Past studies have shown that listeners can distinguish most African American and European American voices, but how they do so is poorly understood. Three experiments were designed to investigate this problem. Recordings of African American and European American college students performing various reading tasks were used as the basis for stimuli in all three. In the first experiment, stimuli were subjected to monotonization, lowpass filtering at 660 Hz, and no modification. In the second, stimuli featuring certain ethnically diagnostic vowels and control stimuli were subjected to monotonization, conversion of vowels to schwa, or no modification. In the third, stimuli featuring diagnostic vowels and control stimuli were modified so that the intonation of paired African American and European American speakers was swapped. In all three experiments, African American and European American listeners in North Carolina and European American listeners in West Virginia identified the ethnicity of the speaker of each stimulus. Vowel quality emerged as the most consistent cue for identifications. However, listeners accessed other cues differently for male and female speakers. Breathiness was correlated with identifications of male speakers but not of female speakers. F0-related factors proved more important for female speakers than for male speakers. [Work supported by NSF.
Pimpleton, Asher M.
Sexually transmitted diseases have reached epidemic proportions, especially among African Americans. However, African American women have emerged as being one of the hardest hit groups by the most fatal of sexually transmitted diseases--the Human Immunodeficiency Virus (HIV) and the Acquired Immune Deficiency Syndrome (AIDS). Although there has…
Carlson, Mike; Jackson, Jeanne; Mandel, Deborah; Blanchard, Jeanine; Holguin, Jess; Lai, Mei-Ying; Marterella, Abbey; Vigen, Cheryl; Gleason, Sarah; Lam, Claudia; Azen, Stan; Clark, Florence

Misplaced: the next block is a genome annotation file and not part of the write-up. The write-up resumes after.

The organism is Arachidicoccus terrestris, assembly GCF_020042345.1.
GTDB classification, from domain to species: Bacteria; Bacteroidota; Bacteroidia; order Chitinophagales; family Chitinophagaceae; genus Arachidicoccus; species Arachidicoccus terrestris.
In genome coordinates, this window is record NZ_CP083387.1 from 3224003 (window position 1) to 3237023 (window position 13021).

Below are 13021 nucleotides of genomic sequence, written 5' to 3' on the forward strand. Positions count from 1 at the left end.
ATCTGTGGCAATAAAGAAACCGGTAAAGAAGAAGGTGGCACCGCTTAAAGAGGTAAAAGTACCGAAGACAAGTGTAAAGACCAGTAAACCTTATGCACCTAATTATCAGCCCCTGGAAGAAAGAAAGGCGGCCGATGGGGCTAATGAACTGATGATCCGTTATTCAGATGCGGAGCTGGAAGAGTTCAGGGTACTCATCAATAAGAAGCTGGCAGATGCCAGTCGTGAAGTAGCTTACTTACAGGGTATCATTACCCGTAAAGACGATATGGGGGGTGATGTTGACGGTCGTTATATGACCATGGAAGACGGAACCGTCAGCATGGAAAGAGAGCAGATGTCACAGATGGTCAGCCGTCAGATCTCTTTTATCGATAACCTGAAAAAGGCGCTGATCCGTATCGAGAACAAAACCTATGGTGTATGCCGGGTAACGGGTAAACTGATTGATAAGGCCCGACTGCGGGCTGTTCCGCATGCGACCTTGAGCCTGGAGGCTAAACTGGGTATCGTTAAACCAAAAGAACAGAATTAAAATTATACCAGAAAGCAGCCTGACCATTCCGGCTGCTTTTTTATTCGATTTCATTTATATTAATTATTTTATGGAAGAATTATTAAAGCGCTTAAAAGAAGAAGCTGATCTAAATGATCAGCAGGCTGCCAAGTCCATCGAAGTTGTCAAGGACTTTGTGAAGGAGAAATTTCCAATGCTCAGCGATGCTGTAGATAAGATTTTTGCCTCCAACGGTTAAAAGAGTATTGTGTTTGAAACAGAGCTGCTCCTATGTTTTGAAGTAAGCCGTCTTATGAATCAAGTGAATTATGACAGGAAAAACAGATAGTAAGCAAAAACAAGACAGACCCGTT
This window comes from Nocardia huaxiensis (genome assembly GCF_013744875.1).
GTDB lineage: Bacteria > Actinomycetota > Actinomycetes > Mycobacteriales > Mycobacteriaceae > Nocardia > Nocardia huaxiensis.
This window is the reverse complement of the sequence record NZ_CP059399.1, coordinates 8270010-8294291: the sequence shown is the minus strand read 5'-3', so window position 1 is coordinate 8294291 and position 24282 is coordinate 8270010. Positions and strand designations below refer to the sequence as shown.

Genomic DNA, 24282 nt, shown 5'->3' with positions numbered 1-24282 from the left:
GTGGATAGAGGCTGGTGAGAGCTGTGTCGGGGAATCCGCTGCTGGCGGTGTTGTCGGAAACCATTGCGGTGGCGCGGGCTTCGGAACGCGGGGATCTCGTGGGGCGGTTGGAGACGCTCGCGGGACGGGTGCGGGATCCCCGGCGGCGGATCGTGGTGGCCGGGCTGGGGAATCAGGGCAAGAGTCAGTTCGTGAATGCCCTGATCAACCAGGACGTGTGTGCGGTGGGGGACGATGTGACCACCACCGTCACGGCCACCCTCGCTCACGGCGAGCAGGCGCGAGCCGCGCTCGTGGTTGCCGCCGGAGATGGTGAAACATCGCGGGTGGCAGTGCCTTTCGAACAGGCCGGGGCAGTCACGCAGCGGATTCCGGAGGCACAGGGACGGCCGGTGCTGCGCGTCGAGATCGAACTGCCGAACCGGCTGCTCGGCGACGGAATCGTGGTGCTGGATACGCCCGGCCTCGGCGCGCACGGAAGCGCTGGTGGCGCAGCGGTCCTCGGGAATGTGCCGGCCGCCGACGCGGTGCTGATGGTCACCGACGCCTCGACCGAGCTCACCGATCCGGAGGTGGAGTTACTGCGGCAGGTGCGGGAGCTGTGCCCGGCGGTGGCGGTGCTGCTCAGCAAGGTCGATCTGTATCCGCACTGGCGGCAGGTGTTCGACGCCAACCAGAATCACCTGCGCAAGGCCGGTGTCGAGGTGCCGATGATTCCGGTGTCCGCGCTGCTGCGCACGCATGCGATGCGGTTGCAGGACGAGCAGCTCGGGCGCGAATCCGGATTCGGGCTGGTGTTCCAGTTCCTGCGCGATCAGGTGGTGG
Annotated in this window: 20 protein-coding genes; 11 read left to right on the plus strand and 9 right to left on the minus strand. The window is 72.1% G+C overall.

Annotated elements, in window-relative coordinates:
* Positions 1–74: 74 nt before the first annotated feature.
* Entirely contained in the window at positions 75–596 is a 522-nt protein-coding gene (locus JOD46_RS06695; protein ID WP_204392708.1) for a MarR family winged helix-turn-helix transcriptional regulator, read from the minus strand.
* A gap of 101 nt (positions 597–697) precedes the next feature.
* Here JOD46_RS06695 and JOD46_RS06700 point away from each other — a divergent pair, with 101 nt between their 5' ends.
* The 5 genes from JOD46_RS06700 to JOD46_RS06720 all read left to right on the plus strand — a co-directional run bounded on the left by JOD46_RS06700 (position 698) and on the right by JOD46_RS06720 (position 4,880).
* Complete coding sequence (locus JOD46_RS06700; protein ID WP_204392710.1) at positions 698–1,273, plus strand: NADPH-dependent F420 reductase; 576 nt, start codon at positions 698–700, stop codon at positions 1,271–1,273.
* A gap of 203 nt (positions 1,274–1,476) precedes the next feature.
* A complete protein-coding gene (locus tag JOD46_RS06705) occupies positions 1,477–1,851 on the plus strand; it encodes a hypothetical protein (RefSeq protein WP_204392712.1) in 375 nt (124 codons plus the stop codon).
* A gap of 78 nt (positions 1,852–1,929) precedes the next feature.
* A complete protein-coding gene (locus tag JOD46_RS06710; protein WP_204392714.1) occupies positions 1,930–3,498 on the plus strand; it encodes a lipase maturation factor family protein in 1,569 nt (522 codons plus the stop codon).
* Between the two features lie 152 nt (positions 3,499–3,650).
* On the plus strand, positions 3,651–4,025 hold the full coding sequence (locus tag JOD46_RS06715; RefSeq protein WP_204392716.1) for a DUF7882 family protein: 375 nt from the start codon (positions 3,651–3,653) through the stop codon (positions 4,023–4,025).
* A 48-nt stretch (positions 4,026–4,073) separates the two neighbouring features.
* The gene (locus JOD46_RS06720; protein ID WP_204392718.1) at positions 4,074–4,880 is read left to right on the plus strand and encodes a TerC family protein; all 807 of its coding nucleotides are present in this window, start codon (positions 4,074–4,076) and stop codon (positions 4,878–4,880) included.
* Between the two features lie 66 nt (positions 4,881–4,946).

The purpose of this study was to document predictors of long-term retention among minority participants in the Well Elderly 2 Study, a randomized controlled trial of a lifestyle intervention for community-dwelling older adults. The primary sample included 149 African American and 92 Hispanic men and women aged 60–95 years, recruited at senior activity centers and senior residences. Chi-square and logistic regression procedures were undertaken to examine study-based, psychosocial, and health-related predictors of retention at 18 months following study entry. For both African Americans and Hispanics, intervention adherence was the strongest predictor. Retention was also related to high active coping and average (vs. high or low) levels of activity participation among African Americans and high social network strength among Hispanics. The results suggest that improved knowledge of the predictors of retention among minority elders can spawn new retention strategies that can be applied at individual, subgroup, and sample-wide levels. PMID:24652865
DeSantis, Carol; Naishadham, Deepa; Jemal, Ahmedin
In this article, the American Cancer Society estimates the number of new cancer cases and deaths for African Americans and compiles the most recent data on cancer incidence, mortality, survival, and screening prevalence based upon incidence data from the National Cancer Institute, the Centers for Disease Control and Prevention, and the North American Association of Central Cancer Registries and mortality data from the National Center for Health Statistics. It is estimated that 176,620 new cases of cancer and 64,880 deaths will occur among African Americans in 2013. From 2000 to 2009, the overall cancer death rate among males declined faster among African Americans than whites (2.4% vs 1.7% per year), but among females, the rate of decline was similar (1.5% vs 1.4% per year, respectively). The decrease in cancer death rates among African American males was the largest of any racial or ethnic group. The reduction in overall cancer death rates since 1990 in men and 1991 in women translates to the avoidance of nearly 200,000 deaths from cancer among African Americans. Five-year relative survival is lower for African Americans than whites for most cancers at each stage of diagnosis. The extent to which these disparities reflect unequal access to health care versus other factors remains an active area of research. Overall, progress in reducing cancer death rates has been made, although more can and should be done to accelerate this progress through ensuring equitable access to cancer prevention, early detection, and state-of-the-art treatments.
Allen, Delenya; Belcher, Harolyn M.E.; Young, Allen; Gibson, Lillian Williams; Colantuoni, Elizabeth; Trent, Maria